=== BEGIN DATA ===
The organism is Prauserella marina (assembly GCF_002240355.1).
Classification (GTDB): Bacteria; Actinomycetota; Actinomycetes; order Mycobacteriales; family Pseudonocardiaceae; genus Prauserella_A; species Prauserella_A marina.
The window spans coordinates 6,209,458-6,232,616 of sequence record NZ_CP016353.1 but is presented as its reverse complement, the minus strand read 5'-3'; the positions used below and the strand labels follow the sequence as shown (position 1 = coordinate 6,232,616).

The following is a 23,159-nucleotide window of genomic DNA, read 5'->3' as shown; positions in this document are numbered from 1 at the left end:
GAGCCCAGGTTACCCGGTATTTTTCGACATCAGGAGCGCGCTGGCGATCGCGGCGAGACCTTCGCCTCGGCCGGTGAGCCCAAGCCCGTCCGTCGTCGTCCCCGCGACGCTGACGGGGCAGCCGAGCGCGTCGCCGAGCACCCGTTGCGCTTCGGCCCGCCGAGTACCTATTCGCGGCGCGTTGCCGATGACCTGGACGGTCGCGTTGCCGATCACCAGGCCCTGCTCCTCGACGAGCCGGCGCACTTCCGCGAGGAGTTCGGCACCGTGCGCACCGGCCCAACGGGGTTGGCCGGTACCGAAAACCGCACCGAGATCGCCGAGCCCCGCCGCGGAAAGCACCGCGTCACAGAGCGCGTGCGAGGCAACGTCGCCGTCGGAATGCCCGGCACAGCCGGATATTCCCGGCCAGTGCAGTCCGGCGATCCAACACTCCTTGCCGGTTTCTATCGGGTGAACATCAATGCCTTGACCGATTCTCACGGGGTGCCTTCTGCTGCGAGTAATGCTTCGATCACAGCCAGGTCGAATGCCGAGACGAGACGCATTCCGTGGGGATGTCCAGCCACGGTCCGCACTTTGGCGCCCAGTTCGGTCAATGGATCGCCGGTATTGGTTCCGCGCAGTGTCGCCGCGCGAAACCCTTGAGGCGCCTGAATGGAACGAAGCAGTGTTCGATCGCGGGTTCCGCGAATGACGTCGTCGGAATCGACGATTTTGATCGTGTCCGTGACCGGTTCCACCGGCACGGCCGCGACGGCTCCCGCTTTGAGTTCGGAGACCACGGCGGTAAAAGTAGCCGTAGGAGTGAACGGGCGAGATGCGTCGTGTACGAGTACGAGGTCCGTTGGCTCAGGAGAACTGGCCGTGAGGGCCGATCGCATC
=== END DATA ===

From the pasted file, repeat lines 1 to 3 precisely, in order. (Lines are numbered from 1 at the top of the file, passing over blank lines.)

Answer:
The organism is Prauserella marina (assembly GCF_002240355.1).
Classification (GTDB): Bacteria; Actinomycetota; Actinomycetes; order Mycobacteriales; family Pseudonocardiaceae; genus Prauserella_A; species Prauserella_A marina.
The window spans coordinates 6,209,458-6,232,616 of sequence record NZ_CP016353.1 but is presented as its reverse complement, the minus strand read 5'-3'; the positions used below and the strand labels follow the sequence as shown (position 1 = coordinate 6,232,616).